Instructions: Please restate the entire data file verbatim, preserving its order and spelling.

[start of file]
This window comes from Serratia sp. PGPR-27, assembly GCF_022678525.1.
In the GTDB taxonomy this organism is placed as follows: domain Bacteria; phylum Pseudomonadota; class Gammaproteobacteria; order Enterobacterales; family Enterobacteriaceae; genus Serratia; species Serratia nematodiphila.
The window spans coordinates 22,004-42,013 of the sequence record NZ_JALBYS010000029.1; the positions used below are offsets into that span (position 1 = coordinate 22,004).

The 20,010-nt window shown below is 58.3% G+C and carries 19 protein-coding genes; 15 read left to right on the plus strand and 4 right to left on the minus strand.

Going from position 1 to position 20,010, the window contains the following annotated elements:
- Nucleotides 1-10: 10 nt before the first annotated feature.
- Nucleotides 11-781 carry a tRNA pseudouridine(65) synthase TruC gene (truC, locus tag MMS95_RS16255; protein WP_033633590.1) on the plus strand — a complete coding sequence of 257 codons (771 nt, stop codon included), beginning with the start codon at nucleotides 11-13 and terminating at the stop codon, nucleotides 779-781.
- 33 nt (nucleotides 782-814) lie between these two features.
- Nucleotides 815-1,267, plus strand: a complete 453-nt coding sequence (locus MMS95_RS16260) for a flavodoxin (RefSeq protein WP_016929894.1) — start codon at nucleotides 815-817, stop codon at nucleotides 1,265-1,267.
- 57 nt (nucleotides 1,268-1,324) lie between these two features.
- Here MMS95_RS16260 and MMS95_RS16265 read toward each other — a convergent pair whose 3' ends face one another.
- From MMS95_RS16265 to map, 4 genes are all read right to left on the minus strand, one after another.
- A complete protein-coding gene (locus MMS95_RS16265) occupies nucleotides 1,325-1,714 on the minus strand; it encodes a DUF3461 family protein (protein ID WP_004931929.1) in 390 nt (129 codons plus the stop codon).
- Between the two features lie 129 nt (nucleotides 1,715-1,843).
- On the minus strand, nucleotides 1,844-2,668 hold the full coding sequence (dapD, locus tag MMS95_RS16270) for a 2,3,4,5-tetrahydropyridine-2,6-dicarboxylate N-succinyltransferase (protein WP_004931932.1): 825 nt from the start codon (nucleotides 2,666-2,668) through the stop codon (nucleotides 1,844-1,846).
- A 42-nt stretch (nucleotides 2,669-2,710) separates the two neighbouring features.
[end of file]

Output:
This window comes from Serratia sp. PGPR-27, assembly GCF_022678525.1.
In the GTDB taxonomy this organism is placed as follows: domain Bacteria; phylum Pseudomonadota; class Gammaproteobacteria; order Enterobacterales; family Enterobacteriaceae; genus Serratia; species Serratia nematodiphila.
The window spans coordinates 22,004-42,013 of the sequence record NZ_JALBYS010000029.1; the positions used below are offsets into that span (position 1 = coordinate 22,004).

The 20,010-nt window shown below is 58.3% G+C and carries 19 protein-coding genes; 15 read left to right on the plus strand and 4 right to left on the minus strand.

Going from position 1 to position 20,010, the window contains the following annotated elements:
- Nucleotides 1-10: 10 nt before the first annotated feature.
- Nucleotides 11-781 carry a tRNA pseudouridine(65) synthase TruC gene (truC, locus tag MMS95_RS16255; protein WP_033633590.1) on the plus strand — a complete coding sequence of 257 codons (771 nt, stop codon included), beginning with the start codon at nucleotides 11-13 and terminating at the stop codon, nucleotides 779-781.
- 33 nt (nucleotides 782-814) lie between these two features.
- Nucleotides 815-1,267, plus strand: a complete 453-nt coding sequence (locus MMS95_RS16260) for a flavodoxin (RefSeq protein WP_016929894.1) — start codon at nucleotides 815-817, stop codon at nucleotides 1,265-1,267.
- 57 nt (nucleotides 1,268-1,324) lie between these two features.
- Here MMS95_RS16260 and MMS95_RS16265 read toward each other — a convergent pair whose 3' ends face one another.
- From MMS95_RS16265 to map, 4 genes are all read right to left on the minus strand, one after another.
- A complete protein-coding gene (locus MMS95_RS16265) occupies nucleotides 1,325-1,714 on the minus strand; it encodes a DUF3461 family protein (protein ID WP_004931929.1) in 390 nt (129 codons plus the stop codon).
- Between the two features lie 129 nt (nucleotides 1,715-1,843).
- On the minus strand, nucleotides 1,844-2,668 hold the full coding sequence (dapD, locus tag MMS95_RS16270) for a 2,3,4,5-tetrahydropyridine-2,6-dicarboxylate N-succinyltransferase (protein WP_004931932.1): 825 nt from the start codon (nucleotides 2,666-2,668) through the stop codon (nucleotides 1,844-1,846).
- A 42-nt stretch (nucleotides 2,669-2,710) separates the two neighbouring features.